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June 17, 20215:34 PM PDTLast Updated 2 months ago
United States
Biden signs ‘Juneteenth’ bill, asks U.S. to reflect on slavery’s ‘terrible toll’
Trevor HunnicuttNandita Bose

3 minute read
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WASHINGTON, June 17 (Reuters) - U.S. President Joe Biden and Vice President Kamala Harris signed a bill into law on Thursday to make June 19 a federal holiday commemorating the emancipation of enslaved Black Americans, as the White House pushes to address the country’s historical injustices.
The bill, which was passed overwhelmingly by the U.S. House of Representatives on Wednesday after clearing the Senate unanimously, marks the day in 1865 when a Union general informed a group of enslaved people in Texas that they had been made free two years earlier by President Abraham Lincoln's Emancipation Proclamation during the Civil War.
"Juneteenth marks both a long hard night of slavery subjugation and a promise of a brighter morning to come," Biden said. The day is a reminder of the "terrible toll that slavery took on the country and continues to take."
European colonists first forcibly brought enslaved Africans by ship to the British colonies that became the United States in the 1600s; millions of people were legally owned there until the 13th Amendment passed in 1865.
"Great nations don't ignore their most painful moments...they embrace them," Biden told a room filled with about 80 members of Congress, community leaders and activists including 94-year-old Opal Lee, who campaigned for decades to make Juneteenth a federal holiday.
Vice President Harris reminded the White House guests that they were gathered in a "house built by enslaved people," and said the holiday would be an occasion to "reaffirm and rededicate ourselves to action."
Juneteenth will be the eleventh federally recognized holiday, and the first in nearly four decades, following one honoring slain civil rights leader Martin Luther King, Jr.
Federal employees will start taking the holiday off this year, observing it on Friday since Juneteenth falls on Saturday, the U.S. Office of Personnel Management said on Twitter.
SERIOUS INEQUALITY REMAINS
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U.S. President Joe Biden is applauded as he holds the Juneteenth National Independence Day Act during a signing ceremony in the East Room of the White House in Washington, U.S., June 17, 2021. REUTERS/Carlos Barria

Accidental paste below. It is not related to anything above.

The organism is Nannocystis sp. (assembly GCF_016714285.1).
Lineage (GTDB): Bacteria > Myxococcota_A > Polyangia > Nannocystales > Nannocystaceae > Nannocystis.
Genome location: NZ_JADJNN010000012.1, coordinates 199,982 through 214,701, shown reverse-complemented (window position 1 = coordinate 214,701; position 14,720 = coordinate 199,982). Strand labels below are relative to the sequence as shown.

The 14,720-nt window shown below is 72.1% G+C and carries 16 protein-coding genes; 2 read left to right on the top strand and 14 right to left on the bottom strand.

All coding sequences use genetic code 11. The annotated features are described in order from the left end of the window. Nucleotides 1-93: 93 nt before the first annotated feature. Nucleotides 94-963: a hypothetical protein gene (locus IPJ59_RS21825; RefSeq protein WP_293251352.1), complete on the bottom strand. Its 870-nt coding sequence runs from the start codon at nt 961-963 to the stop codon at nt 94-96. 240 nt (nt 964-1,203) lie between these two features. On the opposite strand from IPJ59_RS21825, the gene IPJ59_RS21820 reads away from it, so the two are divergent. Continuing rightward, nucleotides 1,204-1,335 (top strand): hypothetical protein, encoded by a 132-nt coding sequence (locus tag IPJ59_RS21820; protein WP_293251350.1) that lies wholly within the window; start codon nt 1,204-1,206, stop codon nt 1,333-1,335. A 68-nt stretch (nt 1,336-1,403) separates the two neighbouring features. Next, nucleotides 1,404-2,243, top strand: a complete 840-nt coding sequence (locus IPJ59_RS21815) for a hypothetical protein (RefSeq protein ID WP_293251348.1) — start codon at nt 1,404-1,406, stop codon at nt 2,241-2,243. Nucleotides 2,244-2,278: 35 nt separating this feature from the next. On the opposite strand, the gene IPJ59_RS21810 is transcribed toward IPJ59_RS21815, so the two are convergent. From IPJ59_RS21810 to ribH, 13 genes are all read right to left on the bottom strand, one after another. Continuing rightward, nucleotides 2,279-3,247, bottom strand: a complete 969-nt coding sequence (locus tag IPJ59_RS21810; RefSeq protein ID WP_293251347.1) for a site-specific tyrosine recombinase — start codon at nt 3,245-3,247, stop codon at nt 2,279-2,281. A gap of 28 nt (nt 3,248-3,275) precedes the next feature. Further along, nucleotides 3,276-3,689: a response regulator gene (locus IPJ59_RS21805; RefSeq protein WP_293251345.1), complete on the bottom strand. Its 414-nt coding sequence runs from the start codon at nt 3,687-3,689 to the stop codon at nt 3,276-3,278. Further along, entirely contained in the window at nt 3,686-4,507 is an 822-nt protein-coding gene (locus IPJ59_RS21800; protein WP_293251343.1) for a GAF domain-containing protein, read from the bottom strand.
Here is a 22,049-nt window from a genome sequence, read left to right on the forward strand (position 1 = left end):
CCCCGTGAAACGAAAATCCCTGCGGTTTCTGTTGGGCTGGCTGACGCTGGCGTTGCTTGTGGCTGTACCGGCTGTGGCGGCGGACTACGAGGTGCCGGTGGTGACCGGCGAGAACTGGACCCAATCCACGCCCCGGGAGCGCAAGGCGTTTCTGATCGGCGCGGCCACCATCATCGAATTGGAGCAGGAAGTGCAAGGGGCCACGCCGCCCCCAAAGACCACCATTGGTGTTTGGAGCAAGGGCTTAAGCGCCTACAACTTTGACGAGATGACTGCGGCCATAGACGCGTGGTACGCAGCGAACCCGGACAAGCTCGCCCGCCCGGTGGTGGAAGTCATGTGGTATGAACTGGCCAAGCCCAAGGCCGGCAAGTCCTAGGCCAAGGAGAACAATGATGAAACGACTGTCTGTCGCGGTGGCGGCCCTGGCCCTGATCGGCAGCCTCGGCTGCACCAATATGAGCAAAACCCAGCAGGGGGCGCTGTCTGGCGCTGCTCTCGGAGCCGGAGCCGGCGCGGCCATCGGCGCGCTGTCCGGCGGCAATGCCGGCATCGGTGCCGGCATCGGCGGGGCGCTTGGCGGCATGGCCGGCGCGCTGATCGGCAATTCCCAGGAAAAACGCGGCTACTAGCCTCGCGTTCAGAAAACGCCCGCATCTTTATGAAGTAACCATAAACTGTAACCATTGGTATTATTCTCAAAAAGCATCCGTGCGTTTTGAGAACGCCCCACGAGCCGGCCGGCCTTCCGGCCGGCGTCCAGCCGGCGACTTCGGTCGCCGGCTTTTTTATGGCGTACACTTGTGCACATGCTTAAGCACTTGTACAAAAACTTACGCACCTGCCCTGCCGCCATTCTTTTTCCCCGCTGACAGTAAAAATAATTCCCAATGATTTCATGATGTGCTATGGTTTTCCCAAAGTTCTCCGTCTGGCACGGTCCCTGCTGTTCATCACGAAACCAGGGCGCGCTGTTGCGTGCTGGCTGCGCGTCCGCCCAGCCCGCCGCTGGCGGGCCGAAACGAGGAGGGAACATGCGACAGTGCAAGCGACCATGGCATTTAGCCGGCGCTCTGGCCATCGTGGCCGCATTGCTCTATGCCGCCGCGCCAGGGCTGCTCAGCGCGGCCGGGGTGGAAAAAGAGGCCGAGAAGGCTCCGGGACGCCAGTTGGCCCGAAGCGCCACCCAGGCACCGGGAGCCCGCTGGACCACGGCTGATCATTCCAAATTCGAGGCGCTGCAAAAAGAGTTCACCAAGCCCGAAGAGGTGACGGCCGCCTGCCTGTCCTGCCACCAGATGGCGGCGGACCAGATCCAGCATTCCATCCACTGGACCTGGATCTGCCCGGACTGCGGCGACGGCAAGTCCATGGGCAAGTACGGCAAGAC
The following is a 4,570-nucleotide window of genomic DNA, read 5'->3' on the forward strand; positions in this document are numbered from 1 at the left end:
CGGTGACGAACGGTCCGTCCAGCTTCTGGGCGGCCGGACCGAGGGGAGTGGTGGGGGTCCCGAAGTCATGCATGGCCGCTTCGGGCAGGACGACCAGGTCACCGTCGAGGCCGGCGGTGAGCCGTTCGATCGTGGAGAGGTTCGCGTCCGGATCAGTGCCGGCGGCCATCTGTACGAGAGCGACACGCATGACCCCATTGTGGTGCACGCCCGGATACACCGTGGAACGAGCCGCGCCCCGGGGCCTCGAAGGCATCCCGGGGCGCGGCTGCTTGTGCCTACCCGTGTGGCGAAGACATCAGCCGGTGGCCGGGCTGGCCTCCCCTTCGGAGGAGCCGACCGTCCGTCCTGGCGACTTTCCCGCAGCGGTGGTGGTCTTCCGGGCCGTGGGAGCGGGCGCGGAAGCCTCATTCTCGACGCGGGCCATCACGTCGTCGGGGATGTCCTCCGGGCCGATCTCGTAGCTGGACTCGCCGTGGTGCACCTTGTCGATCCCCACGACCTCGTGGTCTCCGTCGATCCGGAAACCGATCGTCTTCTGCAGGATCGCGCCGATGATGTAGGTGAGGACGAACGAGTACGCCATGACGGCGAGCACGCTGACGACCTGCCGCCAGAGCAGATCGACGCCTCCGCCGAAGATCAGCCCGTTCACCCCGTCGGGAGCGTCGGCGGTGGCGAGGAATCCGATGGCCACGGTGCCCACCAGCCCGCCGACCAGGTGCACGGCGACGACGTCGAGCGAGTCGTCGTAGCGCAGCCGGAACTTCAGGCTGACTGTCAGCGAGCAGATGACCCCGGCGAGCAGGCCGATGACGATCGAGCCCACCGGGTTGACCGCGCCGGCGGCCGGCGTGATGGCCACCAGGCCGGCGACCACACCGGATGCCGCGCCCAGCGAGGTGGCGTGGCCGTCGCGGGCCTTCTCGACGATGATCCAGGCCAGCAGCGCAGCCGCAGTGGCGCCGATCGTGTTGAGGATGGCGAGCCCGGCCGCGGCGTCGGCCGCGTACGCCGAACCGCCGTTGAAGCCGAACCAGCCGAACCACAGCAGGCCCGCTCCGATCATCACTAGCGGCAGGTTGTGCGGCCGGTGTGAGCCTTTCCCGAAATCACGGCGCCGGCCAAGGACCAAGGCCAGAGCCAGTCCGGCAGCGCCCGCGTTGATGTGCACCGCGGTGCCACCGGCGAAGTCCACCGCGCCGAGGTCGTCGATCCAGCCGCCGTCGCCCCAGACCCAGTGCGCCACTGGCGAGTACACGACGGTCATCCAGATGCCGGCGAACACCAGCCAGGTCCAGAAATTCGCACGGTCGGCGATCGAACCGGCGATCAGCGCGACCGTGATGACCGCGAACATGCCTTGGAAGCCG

Biden and his fellow Democrats are under pressure to respond to a slew of Republican-backed state bills that civil rights activists say aim to suppress voting by minorities, and to meaningfully address the disproportionate killing of Black men by police.
Some Republicans are also pushing state bills that discourage history teachers from focusing on the U.S.'s history of slavery and racism.
Many Republicans backed the Juneteenth bill in Congress; several of the over a dozen who opposed it said declaring a "Juneteenth National Independence Day" would needlessly divide or confuse Americans.
While celebrities and federal officials cheered the holiday's creation, some questioned whether it would have real impact on the country's deep-seated issues.
"It's important to commemorate emancipation and to encourage everyday Americans to reckon with the history of slavery ... but there is always a danger with these sort of things so they can be performative," said Matthew Delmont, a professor of history at Dartmouth College who specializes in African-American history and civil rights.
Designating Juneteenth a federal holiday will be a "failure" if it just acknowledges the date without spurring action on issues such as police brutality, voting rights, and the racial wealth gap, Delmont said.
The law comes a year after the United States was rocked by protests against racism and policing following the murder of George Floyd, an African-American man, by a Minneapolis police officer.
Biden said the administration has launched an "aggressive effort" to fight racial discrimination in housing, drive Black home ownership and offer resources to historically Black colleges and universities (HBCUs).
“The promise for equality is not going to be fulfilled until it becomes real in our schools, on our main streets and in our neighborhoods,” he said.
Reporting by Trevor Hunnicutt and Heather Timmons Editing by Sonya Hepinstall
Our Standards: The Thomson Reuters Trust Principles.
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